The prior art teaches controlling the inflation of expansible tip balloon catheters (see, for example, Foderick U.S. Pat. No. 3,211,150). It is also known to use balloon catheters for embolectomy purposes. See Fogarty U.S. Pat. No. 3,435,826 and Fettel Pat. No. 3,978,863. The latter patent is particularly interesting in that it discloses an apparatus and method for monitoring and controlling the inflation of an embolectomy balloon. External indicators to show the inflation of an internal balloon in a urinary catheter are also known (see, for example, McWhorter U.S. Pat. No. 3,543,759).
While the above prior art teaches embolectomy catheters and methods and apparatuses for controlling the inflation of a catheter balloon, it does not teach the concept of measuring the tension of the catheter on an embolectomy balloon to monitor and limit the shear force applied to an artery during embolectomy catheter use.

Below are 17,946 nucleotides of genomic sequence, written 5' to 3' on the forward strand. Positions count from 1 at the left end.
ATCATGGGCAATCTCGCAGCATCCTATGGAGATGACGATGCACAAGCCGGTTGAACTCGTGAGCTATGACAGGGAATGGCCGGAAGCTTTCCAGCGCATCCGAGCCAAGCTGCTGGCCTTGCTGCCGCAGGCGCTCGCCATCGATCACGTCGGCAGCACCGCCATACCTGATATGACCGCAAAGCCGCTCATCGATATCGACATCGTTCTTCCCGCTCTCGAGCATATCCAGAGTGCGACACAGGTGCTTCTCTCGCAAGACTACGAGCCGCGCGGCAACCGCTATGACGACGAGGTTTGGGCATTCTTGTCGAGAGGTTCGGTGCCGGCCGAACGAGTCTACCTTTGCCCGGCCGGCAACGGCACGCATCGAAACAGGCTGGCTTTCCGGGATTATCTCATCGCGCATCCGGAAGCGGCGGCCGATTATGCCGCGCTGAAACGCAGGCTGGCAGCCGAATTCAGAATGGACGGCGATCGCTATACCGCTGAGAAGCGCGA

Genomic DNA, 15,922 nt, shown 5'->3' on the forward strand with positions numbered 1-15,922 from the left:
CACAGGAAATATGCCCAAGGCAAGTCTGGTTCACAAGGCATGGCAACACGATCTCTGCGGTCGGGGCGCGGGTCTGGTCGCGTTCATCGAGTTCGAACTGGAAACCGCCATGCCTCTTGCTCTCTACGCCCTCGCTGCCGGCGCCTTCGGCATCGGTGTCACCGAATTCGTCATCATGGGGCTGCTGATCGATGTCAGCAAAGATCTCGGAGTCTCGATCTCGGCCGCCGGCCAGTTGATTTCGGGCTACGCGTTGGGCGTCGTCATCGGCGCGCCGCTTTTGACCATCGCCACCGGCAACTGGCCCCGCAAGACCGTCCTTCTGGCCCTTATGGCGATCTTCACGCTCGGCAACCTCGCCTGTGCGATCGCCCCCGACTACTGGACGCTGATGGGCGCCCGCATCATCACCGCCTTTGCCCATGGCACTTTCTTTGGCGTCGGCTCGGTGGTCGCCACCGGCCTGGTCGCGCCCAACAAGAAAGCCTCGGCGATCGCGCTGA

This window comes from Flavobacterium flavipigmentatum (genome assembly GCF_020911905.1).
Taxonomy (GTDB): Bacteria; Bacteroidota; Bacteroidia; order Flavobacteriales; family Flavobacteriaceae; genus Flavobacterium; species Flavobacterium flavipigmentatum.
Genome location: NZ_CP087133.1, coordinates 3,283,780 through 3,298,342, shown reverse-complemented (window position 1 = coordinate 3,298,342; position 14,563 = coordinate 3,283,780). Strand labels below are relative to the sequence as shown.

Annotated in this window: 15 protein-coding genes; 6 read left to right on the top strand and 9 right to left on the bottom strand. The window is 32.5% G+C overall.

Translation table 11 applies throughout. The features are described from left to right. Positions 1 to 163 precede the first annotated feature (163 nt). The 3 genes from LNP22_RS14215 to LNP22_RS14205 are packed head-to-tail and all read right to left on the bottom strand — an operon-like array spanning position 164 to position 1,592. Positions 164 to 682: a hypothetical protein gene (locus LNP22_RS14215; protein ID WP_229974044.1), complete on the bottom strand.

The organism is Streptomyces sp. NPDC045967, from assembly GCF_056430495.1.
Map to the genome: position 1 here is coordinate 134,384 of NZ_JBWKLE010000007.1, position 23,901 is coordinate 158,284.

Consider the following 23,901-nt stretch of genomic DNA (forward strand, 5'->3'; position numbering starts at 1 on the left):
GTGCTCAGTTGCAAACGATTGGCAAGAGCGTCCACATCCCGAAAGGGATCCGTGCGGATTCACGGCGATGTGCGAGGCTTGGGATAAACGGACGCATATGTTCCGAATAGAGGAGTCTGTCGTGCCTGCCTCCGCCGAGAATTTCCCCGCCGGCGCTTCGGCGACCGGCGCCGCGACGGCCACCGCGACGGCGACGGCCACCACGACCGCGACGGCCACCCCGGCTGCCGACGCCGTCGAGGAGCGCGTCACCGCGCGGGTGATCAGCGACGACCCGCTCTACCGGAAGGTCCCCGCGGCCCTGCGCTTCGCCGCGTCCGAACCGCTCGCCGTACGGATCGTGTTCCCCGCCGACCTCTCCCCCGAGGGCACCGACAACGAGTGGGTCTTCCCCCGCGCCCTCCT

In its broadest aspects, the apparatus of the invention is concerned with a shear force gauge for applying controlled tension to an elongate wire or catheter element. The gauge comprises a first means to grip the element, a second means secured to the first means to apply tension to an elongate element gripped by the first means, and a third means operatively associated with the second means to sense the force applied to the first means through the second means. The third means may comprise a tension gauge and/or a friction clamp. The clamp in the preferred embodiment is adjustable and adaptable to limit the tension force which may be applied to the elongate element.
It is a principal object of the invention to provide a shear force gauge which may be used with an embolectomy catheter to limit the shear force exerted on an artery during an embolectomy process.